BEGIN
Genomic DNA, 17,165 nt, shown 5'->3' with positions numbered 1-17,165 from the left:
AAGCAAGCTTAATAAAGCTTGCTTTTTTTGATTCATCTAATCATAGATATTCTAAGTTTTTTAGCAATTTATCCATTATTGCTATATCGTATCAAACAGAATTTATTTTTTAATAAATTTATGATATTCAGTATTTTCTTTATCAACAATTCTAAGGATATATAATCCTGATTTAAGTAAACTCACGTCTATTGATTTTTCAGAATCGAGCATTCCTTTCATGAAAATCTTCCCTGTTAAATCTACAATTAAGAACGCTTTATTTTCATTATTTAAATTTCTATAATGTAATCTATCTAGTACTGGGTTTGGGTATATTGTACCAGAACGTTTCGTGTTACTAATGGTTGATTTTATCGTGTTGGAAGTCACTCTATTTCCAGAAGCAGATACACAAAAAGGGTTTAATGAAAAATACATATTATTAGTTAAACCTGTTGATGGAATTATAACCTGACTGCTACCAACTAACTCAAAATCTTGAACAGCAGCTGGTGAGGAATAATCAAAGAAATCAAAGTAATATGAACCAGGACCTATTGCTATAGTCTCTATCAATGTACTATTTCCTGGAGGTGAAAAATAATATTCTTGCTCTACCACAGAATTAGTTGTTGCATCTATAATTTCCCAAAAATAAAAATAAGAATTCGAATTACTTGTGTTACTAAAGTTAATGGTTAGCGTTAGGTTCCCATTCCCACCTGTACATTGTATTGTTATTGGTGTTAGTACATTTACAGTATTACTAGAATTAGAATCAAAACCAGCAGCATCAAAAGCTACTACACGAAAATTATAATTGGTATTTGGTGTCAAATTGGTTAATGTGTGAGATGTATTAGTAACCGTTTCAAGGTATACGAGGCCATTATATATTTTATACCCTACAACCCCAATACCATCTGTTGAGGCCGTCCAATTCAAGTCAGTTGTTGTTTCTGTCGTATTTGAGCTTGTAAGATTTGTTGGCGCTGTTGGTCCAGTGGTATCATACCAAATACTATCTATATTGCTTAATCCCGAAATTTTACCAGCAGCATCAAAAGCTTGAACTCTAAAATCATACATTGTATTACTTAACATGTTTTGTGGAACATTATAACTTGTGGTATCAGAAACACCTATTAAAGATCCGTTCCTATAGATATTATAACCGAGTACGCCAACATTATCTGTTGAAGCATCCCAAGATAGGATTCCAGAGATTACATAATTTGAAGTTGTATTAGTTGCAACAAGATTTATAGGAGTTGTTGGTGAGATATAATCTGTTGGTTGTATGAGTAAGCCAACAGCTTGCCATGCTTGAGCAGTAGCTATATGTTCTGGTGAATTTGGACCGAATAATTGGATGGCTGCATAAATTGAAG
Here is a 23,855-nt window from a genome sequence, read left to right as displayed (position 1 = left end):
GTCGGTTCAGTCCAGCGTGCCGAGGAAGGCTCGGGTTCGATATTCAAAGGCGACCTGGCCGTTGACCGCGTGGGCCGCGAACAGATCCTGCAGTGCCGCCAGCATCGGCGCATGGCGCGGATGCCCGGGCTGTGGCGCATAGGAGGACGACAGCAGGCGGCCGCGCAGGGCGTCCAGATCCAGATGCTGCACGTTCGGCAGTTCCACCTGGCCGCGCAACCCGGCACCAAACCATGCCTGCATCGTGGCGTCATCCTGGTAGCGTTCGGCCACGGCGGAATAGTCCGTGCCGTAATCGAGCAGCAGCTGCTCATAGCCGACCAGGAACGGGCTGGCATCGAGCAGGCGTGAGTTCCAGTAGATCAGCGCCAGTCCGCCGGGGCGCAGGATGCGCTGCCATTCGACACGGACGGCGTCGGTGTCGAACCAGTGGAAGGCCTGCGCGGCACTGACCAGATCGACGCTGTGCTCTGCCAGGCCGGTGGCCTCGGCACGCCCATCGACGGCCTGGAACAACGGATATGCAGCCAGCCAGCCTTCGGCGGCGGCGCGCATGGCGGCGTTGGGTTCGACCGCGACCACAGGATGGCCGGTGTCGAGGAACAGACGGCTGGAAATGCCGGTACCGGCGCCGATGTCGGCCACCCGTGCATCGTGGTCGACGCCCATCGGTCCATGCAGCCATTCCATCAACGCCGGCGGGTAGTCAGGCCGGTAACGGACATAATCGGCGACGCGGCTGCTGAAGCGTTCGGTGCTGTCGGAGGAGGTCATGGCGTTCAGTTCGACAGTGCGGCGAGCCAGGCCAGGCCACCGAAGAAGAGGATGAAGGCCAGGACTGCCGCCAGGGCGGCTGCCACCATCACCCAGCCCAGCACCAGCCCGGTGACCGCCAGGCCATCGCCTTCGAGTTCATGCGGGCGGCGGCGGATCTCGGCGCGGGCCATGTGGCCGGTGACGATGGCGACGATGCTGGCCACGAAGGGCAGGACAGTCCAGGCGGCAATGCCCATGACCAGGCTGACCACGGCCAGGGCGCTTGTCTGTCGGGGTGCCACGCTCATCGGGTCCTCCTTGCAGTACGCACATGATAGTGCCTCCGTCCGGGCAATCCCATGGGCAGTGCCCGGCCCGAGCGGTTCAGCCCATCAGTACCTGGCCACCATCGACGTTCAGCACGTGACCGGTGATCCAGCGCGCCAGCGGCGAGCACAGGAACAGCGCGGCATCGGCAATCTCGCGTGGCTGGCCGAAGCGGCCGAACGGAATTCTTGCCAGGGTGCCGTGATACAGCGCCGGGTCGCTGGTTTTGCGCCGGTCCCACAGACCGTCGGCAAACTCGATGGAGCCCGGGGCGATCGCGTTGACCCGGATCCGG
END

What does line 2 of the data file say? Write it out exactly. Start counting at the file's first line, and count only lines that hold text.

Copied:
AAGCAAGCTTAATAAAGCTTGCTTTTTTTGATTCATCTAATCATAGATATTCTAAGTTTTTTAGCAATTTATCCATTATTGCTATATCGTATCAAACAGAATTTATTTTTTAATAAATTTATGATATTCAGTATTTTCTTTATCAACAATTCTAAGGATATATAATCCTGATTTAAGTAAACTCACGTCTATTGATTTTTCAGAATCGAGCATTCCTTTCATGAAAATCTTCCCTGTTAAATCTACAATTAAGAACGCTTTATTTTCATTATTTAAATTTCTATAATGTAATCTATCTAGTACTGGGTTTGGGTATATTGTACCAGAACGTTTCGTGTTACTAATGGTTGATTTTATCGTGTTGGAAGTCACTCTATTTCCAGAAGCAGATACACAAAAAGGGTTTAATGAAAAATACATATTATTAGTTAAACCTGTTGATGGAATTATAACCTGACTGCTACCAACTAACTCAAAATCTTGAACAGCAGCTGGTGAGGAATAATCAAAGAAATCAAAGTAATATGAACCAGGACCTATTGCTATAGTCTCTATCAATGTACTATTTCCTGGAGGTGAAAAATAATATTCTTGCTCTACCACAGAATTAGTTGTTGCATCTATAATTTCCCAAAAATAAAAATAAGAATTCGAATTACTTGTGTTACTAAAGTTAATGGTTAGCGTTAGGTTCCCATTCCCACCTGTACATTGTATTGTTATTGGTGTTAGTACATTTACAGTATTACTAGAATTAGAATCAAAACCAGCAGCATCAAAAGCTACTACACGAAAATTATAATTGGTATTTGGTGTCAAATTGGTTAATGTGTGAGATGTATTAGTAACCGTTTCAAGGTATACGAGGCCATTATATATTTTATACCCTACAACCCCAATACCATCTGTTGAGGCCGTCCAATTCAAGTCAGTTGTTGTTTCTGTCGTATTTGAGCTTGTAAGATTTGTTGGCGCTGTTGGTCCAGTGGTATCATACCAAATACTATCTATATTGCTTAATCCCGAAATTTTACCAGCAGCATCAAAAGCTTGAACTCTAAAATCATACATTGTATTACTTAACATGTTTTGTGGAACATTATAACTTGTGGTATCAGAAACACCTATTAAAGATCCGTTCCTATAGATATTATAACCGAGTACGCCAACATTATCTGTTGAAGCATCCCAAGATAGGATTCCAGAGATTACATAATTTGAAGTTGTATTAGTTGCAACAAGATTTATAGGAGTTGTTGGTGAGATATAATCTGTTGGTTGTATGAGTAAGCCAACAGCTTGCCATGCTTGAGCAGTAGCTATATGTTCTGGTGAATTTGGACCGAATAATTGGATGGCTGCATAAATTGAAG